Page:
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Shout Out: Theater

This page lists Shout Outs seen in theater plays.

Shout Outs to Shakespeare should be listed here.

Team StarKid has its own page.
  • In Albert Herring, at the moment when Sid and Nancy pour rum into Albert's drink, an unremarkable ostinato is interrupted by the famous first chord of Tristan und Isolde, accompanying a viola solo very similar to the one Wagner wrote for when Brangäne offers the Love Potion to Isolde.
  • The title song of Allegro includes a short parody of "The Whiffenpoof Song":
    They are smart little sheep who have lost their way.
    Blah! Blah! Blah!
  • Amaluna is loosely based on The Tempest as well as referencing other Shakespeare plays (e.g. the Romeo and Juliet-esque waterbowl falling in love scene), and the white-dressed Peacock Goddess and her black alter ego echo the White and Black Swans from Swan Lake.
  • Angels In America by Tony Kushner features several, most notably: after Harper disappears from her and Prior's shared Dream Sequence, he says "People come and go so strangely here."
    • Also, when the angel crashes through his ceiling, Prior describes it as "Very Steven Spielberg."
    • Prior and Belize's 'girltalk' is full of 'em. Such as "Stella!" "Stella for star." (from A Streetcar Named Desire.
  • In The Book of Mormon, Elder Cunningham asks if "Hasa Diga Eebowai" means "no worries for the rest of our days." "Kind of," Mafala says.
  • The original London production of Chess had Anatoly watching television in a scene and at one point ABBA's "Money, Money, Money" can be heard, a shout out to the show's Pop Star Composers, Benny Andersson and Björn Ulvaeus of ABBA.
    • The 2010 UK Tour of Chess inserted a line from "Money, Money, Money" into the song "Merchandisers."
  • Cyrano de Bergerac is full of Shot Outs:
    • After Cyrano fights a duel while improvising a poem early in the play, d'Artagnan (also a Gascon) shows up briefly to tell him how cool it was. In real life they were contemporaries - it would be surprising if Cyrano de Bergerac (1619-1655) and d'Artagnan (1615-1673) had not run into each other quite a bit.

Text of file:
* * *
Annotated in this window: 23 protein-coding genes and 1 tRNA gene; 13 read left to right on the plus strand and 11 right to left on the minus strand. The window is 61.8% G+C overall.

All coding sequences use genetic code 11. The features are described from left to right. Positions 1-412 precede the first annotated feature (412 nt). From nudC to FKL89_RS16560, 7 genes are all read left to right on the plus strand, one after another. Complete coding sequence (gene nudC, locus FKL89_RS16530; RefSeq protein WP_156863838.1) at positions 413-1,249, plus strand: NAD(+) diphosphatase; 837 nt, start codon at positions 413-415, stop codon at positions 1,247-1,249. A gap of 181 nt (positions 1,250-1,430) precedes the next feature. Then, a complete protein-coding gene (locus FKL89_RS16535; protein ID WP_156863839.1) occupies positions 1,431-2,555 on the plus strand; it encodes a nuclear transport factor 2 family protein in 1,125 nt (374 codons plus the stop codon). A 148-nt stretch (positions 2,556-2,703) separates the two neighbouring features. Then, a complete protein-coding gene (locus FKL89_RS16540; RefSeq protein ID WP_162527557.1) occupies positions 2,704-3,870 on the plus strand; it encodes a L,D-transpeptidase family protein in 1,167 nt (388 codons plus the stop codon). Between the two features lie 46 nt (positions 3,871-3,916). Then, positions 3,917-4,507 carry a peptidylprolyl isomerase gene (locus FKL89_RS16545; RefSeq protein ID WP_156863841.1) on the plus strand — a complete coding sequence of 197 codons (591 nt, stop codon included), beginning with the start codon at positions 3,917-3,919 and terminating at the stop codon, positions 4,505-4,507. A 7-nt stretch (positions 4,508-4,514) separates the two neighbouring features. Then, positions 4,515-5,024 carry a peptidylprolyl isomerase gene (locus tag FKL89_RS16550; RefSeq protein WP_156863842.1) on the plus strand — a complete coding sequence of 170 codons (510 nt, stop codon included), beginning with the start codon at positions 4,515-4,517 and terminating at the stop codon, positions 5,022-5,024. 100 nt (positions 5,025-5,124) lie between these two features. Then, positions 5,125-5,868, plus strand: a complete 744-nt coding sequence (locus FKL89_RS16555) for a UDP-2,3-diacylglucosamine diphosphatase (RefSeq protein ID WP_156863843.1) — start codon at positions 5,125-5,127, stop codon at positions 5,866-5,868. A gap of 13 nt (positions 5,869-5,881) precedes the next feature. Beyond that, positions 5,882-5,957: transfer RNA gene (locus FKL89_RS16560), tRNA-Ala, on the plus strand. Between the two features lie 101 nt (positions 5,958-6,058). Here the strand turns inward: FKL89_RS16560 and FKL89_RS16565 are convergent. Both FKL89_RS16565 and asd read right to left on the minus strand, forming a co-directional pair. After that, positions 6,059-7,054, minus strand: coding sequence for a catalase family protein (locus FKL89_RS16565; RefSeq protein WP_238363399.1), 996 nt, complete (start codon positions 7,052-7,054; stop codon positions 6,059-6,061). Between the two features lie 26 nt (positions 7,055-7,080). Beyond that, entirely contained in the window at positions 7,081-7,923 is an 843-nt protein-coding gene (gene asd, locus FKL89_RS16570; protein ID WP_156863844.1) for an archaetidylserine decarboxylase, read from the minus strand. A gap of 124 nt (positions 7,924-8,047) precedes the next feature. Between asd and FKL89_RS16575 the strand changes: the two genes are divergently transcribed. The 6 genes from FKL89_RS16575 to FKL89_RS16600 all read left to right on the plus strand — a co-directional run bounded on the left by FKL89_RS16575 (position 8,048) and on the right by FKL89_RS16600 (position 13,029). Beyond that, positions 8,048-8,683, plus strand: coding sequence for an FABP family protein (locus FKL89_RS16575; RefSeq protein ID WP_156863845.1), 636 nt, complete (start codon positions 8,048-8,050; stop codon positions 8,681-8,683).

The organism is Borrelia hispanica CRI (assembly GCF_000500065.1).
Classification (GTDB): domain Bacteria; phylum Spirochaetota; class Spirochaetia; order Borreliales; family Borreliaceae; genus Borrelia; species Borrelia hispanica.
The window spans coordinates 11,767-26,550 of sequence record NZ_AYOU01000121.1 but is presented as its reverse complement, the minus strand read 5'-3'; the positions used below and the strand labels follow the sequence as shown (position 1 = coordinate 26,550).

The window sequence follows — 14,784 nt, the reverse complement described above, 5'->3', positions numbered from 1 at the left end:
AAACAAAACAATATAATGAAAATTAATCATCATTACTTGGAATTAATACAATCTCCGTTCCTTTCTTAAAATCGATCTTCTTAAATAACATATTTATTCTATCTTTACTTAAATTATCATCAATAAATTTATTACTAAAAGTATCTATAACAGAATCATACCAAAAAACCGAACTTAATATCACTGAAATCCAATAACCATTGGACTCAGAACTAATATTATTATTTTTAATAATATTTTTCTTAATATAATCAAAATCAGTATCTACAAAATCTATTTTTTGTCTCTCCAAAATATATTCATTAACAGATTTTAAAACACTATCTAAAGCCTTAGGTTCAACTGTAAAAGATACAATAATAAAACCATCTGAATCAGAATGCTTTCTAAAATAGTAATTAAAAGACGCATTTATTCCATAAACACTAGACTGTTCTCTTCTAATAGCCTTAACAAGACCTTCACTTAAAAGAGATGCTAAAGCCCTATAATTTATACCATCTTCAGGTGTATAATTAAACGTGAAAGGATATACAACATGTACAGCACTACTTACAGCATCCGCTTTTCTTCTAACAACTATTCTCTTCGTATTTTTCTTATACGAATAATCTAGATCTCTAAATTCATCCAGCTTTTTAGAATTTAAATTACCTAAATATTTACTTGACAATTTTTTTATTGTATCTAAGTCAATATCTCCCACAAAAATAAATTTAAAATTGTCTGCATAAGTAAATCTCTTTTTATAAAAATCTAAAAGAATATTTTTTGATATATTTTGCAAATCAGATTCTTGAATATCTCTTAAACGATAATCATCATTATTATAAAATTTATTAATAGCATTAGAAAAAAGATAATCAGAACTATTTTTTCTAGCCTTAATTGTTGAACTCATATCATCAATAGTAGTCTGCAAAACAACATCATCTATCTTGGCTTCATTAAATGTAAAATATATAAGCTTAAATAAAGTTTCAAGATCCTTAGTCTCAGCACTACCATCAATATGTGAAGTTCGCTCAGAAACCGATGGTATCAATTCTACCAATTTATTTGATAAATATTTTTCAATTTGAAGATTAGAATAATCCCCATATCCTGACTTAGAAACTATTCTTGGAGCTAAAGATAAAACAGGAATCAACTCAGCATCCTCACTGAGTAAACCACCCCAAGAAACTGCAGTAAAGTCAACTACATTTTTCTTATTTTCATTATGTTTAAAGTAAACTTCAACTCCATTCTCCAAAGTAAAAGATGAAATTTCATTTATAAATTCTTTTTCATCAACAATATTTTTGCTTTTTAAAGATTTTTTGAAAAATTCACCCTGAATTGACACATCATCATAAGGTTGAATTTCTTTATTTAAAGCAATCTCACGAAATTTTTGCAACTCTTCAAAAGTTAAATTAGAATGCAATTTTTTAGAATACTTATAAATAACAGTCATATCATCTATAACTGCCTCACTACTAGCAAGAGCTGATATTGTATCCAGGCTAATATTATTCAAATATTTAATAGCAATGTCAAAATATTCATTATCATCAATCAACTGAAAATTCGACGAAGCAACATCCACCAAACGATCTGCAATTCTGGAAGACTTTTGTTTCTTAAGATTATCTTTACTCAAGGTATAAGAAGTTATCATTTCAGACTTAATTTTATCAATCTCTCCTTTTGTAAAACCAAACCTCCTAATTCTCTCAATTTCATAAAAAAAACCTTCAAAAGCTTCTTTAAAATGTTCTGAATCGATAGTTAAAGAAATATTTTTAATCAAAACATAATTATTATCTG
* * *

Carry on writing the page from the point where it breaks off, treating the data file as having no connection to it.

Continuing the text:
• In Act I Scene VII: Theophrast Reunadet shows up briefly only to be dismissed by Cyrano ("Who cares?"). Renaudet was homely and this affected him throughout his life (the real Cyrano seemed not so affected by this), an incident at his youth drove him to help the poor and the outcasts, highly idealistic and talented, was named the royal doctor and create La Gazzete, the first official paper of the world, and at 1632 was recognized by the King as one of finest Frenchmen. He (like Cyrano in the play) died in obscurity and poverty in 1653. The parallelism between his life and Cyrano’s character in this play were not highlighted by the English wiki article, but they were in the Spanish article: here.
    • Act I Scene III, Montfleury says the first lines of Phedon, a character from “La Clorise”, a real play written by Balthazar Baró, Cyrano’s contemporary playwright. It's an excersice to the reader after seeing the first three lines of the play if this is a true Shout-Out or a Take That:
      Montfleury:: "Heureux qui loin des cours, dans un lieu solitaire,
      Se prescrit a soi-meme un exil volontaire,
      —-> Et qui, lorsque Zephire a souffle sur les bois. . ."
    • To Tito and Berenice and Cesar and Cleopatra, two of the most famous romances in history at Act I Scene V.
    • To the The Adventures of Pinocchio in Act II Scene III.
    • At Act II Scene VII To Don Quixote, a deluded Fan Dumb, Day Dream Believer old Impoverished Patrician called Alonso Quijano who believes himself an Knight Errant, the original Lord Error-Prone, a Jerk Ass that disrupts everyone’s life. This book also references The Ghost Aldonza Lorenzo, a poor peasant girl, whom Don Quixote uses as an inspiration to create Dulcinea del Toboso, a Shadow Archetype of the Courtly Love Satellite Love Interest (who represents all that is lovable in a woman, with none of their defects, like the Hero Of Romance represents all that is lovable in a man for Roxane).
    De Guiche (who has controlled himself—smiling):"Have you read Don Quixote?"
    CYRANO: I have!